What happens in Vegas…Goes on Social Media

Social media is everywhere. As Erik Qualman states throughout his book ‘Socialnomics’, it is no longer a question of whether companies use social media, but instead how they use it.

This book is full of examples of companies that succeeded (or learnt from mistakes) in using social media. This is one of the reasons why we loved it.

At The Smarty Train we already incorporate social media dialogues in some of our biggest events, so we enjoyed reading about the future implications of what has become a part of life for almost everyone: Social Sharing.

Here’s some themes from the book that jumped out at us:

  1. Is your brand (and its various strands) ‘united’ across all social platforms and accounts?

A couple of questions for you: How well are you communicating your employment brand through your social media ‘voice’? Now ask yourself the same question for your market brand. And next, how about your company values? Knowing what messages you are transmitting to your social media followers, from the different parts of your brand, is key when building a strong social media presence.

  1. Over 50% of the world’s population is under 30 years old and 96% of these have joined a social network*

We found these stats astounding. 21st century graduates share almost everything with their peers through social media; they have a very different outlook to their parents on the work/life balance; and ‘having fun’ at work for them is a ‘must have’. So understanding best practice in social media strategy is vital for communicating with early talent groups.

  1. ‘Millennials’ will have had 14 different jobs by the time they are 40 years old*

The formula of ‘hire, train, manage and retain’ no longer applies. Generation Y-ers focus on collaboration and are less likely to be loyal to their employers. They desire constant feedback and if they are not happy with their jobs they will simply move on. Are you talking to your graduates through channels they understand? And are you using these channels to find out if they’re happy with you?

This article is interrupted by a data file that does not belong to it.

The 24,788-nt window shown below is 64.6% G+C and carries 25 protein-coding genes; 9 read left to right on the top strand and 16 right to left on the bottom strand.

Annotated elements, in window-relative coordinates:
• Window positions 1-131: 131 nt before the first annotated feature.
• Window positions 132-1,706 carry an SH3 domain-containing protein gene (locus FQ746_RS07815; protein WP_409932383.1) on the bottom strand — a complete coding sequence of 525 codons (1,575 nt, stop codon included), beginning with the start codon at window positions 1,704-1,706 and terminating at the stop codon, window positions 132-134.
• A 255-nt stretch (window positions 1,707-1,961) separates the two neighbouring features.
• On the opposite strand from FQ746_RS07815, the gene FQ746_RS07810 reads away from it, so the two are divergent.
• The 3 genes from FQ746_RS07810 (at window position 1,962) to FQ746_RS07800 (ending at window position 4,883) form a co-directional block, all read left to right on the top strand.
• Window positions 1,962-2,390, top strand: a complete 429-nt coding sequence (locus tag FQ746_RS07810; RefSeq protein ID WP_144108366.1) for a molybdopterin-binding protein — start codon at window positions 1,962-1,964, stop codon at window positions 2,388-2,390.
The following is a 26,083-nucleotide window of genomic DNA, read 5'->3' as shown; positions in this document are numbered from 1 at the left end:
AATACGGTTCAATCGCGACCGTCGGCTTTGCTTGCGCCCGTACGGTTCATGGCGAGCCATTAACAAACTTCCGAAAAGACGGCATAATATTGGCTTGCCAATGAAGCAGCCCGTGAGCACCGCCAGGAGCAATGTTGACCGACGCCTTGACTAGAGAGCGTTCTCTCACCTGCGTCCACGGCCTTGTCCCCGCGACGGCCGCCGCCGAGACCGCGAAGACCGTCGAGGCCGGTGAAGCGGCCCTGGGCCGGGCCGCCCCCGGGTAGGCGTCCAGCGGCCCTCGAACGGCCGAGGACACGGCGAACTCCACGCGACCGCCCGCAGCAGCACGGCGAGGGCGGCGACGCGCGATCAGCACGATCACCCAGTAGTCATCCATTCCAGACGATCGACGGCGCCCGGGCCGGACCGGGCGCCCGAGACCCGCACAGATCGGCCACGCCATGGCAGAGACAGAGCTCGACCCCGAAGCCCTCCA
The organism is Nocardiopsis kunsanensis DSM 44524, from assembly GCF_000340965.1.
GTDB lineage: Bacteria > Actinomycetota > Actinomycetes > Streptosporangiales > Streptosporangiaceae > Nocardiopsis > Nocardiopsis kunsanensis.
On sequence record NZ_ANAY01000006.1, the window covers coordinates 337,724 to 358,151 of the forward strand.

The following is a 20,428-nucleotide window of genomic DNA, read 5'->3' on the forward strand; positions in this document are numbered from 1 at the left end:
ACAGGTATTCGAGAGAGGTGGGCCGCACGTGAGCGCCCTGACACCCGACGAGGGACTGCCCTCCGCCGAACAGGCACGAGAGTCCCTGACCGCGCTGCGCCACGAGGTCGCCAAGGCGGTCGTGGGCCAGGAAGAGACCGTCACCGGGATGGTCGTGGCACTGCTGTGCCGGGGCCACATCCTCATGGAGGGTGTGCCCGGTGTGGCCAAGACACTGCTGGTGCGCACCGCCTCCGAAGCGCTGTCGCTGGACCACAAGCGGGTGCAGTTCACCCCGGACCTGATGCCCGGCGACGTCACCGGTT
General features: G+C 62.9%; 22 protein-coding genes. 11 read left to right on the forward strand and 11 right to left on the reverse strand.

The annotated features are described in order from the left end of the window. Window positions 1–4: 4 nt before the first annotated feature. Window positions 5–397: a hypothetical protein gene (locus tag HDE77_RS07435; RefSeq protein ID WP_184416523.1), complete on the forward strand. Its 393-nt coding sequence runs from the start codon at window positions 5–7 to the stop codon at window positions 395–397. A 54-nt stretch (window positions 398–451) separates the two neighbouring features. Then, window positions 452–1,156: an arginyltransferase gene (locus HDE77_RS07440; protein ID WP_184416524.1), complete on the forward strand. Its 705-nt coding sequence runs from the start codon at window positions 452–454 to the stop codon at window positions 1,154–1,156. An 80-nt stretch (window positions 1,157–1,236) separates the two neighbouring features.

1. 80% of companies use social media for recruitment and 95% of these use LinkedIn.

There’s a whole digital world out there for finding your future people, and for talking to the early talent you want to identify. Using social media for recruitment goes much further than posting a simple job advertisement. Talk to us about online business games, the use of Twitter and Facebook for brand meta-messaging, social ‘keep-warm’ initiatives, campus campaigns. The (online) world is your oyster.

  1. Word of mouth is now WORLD of mouth*

In a world that is increasingly focused on sharing every part of life, we particularly liked the emphasis that this book placed on the importance of using social media as a communication tool. We talk to our clients a lot about the importance of having a dialogue with their audience, and we often facilitate entire events using social media in order to do just that.

So one last question for you: What are you doing to communicate with your early talent groups through social media? After all, we think it makes sense to use 21st century technology in order to attract and retain 21st century graduates.

*Taken from ‘Socialnomics’, Wiley & Sons © 2013.

By Mike Wedgewood

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